Lamb performance on Tullamore Farm has improved significantly over the last month, with the latest batch of lambs drafted for slaughter on Thursday 24 August recording a 2.4% higher kill-out.
The 34 lambs had an average liveweight of 47.6kg and an average deadweight of 21.6kg, equating to an average kill-out of 45.4%.
The base price was €6.40/kg, with four U grading lambs paid a 10c/kg bonus. One lamb in the batch recorded a fat score of two and was cut 10c/kg.
This left the average price at €6.41/kg, with the average sale value per lamb recorded at €136.44/kg.
Variation in performance
While the overall slaughter performance improved, there was still variation in performance, albeit not to the same scale as the batch drafted at the end of July.
The 21 ram lambs were drafted at a higher average liveweight of 49kg.
This was mainly due to the fact that a percentage of older ram lambs bred from Mule ewes were lacking flesh and needed additional feeding before drafting.
The kill-out ranged from 42% to 45%, with a couple of lambs killing back to 40.2%, while a small number of younger lambs and those bred from continental-cross ewes achieved kill-outs ranging from 45% to a top of 48%.
The average weight of the 13 ewe lambs was 45.5kg (range from 43kg to 48kg), with an average kill-out of 47.5%.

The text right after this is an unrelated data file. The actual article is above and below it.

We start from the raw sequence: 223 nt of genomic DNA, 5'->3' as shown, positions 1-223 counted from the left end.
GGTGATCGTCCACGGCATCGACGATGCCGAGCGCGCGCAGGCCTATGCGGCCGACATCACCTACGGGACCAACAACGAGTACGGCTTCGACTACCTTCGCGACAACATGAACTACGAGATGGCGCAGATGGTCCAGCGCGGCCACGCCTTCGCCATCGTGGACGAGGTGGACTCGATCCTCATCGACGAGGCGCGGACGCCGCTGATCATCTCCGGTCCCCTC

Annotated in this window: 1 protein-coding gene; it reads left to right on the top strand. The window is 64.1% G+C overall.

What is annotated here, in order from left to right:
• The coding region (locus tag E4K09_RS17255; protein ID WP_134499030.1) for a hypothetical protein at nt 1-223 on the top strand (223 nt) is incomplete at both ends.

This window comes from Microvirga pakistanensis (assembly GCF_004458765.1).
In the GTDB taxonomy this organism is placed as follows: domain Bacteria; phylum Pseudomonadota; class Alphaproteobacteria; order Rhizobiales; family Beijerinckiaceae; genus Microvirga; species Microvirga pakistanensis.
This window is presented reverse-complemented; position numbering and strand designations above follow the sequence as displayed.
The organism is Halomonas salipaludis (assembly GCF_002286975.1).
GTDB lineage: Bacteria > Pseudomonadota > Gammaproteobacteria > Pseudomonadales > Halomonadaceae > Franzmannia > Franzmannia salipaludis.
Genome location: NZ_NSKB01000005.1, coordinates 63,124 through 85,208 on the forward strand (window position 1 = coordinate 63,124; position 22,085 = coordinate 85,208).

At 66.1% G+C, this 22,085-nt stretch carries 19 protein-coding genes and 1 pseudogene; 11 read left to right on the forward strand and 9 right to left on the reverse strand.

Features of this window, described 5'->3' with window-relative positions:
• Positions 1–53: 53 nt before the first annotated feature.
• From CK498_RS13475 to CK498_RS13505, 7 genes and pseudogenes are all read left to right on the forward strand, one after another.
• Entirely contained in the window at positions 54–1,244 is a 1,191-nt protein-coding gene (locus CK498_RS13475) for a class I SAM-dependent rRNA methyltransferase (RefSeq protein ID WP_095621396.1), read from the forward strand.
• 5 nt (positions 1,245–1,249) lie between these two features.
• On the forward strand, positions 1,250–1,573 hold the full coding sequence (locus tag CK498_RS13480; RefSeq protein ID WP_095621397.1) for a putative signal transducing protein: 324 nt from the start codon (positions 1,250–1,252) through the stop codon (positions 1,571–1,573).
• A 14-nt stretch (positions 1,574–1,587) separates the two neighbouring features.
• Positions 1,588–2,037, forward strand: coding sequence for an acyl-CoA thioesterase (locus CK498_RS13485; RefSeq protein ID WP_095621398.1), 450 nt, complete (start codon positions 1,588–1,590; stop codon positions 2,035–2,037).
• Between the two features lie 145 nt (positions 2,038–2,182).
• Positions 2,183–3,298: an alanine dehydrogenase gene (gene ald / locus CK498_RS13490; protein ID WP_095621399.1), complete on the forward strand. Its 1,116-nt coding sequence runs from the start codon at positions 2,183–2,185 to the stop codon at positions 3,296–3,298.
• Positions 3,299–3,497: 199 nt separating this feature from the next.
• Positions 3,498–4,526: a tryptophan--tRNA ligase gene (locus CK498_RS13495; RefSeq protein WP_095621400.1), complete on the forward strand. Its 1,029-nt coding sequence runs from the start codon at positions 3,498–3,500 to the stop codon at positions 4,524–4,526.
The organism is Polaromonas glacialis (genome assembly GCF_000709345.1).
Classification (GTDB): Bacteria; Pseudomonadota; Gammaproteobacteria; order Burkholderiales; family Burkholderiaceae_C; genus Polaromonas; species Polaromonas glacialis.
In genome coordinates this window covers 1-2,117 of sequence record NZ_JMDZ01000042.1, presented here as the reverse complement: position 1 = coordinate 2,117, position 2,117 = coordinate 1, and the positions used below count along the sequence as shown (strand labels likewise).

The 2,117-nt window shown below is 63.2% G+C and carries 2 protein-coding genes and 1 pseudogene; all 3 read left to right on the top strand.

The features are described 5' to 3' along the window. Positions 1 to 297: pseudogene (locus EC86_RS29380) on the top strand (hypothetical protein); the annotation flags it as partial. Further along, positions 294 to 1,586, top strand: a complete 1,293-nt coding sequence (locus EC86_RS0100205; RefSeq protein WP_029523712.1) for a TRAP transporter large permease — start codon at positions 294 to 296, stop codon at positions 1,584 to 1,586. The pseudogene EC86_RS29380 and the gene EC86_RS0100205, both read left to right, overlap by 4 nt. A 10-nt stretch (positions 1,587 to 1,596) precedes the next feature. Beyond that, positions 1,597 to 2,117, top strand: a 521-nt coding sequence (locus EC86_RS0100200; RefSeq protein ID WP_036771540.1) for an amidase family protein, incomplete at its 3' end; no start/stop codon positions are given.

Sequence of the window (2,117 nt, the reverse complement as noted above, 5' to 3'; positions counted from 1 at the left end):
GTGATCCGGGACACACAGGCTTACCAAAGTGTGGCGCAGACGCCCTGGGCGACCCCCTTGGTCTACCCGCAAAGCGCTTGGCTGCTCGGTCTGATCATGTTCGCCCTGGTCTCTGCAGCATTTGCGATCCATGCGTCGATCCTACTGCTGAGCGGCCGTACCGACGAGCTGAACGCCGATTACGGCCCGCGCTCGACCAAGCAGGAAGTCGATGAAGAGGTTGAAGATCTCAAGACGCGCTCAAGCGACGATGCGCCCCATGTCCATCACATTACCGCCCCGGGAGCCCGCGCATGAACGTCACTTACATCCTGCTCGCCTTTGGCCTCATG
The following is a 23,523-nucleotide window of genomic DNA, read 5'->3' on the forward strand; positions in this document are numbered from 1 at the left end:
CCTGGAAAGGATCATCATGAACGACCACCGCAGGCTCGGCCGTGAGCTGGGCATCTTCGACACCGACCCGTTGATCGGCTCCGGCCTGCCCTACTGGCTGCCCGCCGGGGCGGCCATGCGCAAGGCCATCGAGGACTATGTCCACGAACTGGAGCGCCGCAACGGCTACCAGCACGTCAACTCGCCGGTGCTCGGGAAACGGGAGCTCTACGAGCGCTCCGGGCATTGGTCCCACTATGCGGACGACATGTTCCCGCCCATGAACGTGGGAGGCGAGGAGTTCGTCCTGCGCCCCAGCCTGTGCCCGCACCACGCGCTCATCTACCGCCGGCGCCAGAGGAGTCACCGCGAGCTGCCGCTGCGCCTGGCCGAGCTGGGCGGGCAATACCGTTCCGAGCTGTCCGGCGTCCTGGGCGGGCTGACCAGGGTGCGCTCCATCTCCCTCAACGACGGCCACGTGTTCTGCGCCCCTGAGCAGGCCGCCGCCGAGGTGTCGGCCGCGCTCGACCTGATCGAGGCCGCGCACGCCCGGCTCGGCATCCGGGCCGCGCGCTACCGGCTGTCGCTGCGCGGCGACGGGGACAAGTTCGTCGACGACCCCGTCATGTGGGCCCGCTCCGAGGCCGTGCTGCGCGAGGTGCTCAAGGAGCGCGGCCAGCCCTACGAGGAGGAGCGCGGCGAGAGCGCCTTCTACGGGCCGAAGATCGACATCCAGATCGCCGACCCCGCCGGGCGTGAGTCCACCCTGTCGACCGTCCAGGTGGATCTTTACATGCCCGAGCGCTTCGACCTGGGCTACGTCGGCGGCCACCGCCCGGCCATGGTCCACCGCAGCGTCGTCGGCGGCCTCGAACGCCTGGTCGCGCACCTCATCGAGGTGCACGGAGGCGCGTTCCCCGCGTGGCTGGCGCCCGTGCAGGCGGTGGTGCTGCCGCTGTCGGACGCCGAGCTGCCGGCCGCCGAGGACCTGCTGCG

The lowest kill-out was 44.2%, while a number of young Charollais-cross lambs bred from Texel-cross and Suffolk-cross ewe lambs killed out at 48% to 50%.
Daily liveweight gain has been lower recently in ewe lambs, which is not surprising, given ram lambs have had their level of concentrate supplementation increased from 0.3kg to 0.5kg.
But, as expected, flesh cover in ewe lambs is on average much better than ram lambs.
The introduction of concentrate supplementation at the end of July has been central to lamb performance improving.
Lambs were grazing on good-quality grass swards, but the low dry matter in swards was having a significant effect on performance.
Feeding of concentrates has lifted dry matter intake, reduced the rate of grass passing through the animals' systems and overall performance.
Worm count shock
Farm manager Shaun Diver received a shock this week when the latest faecal egg count recorded a result of in excess of 2,500 eggs per gramme.
Lambs remaining on the farm have been treated with an avermectin-based wormer and faecal egg counts will continue on a two- to three-week basis.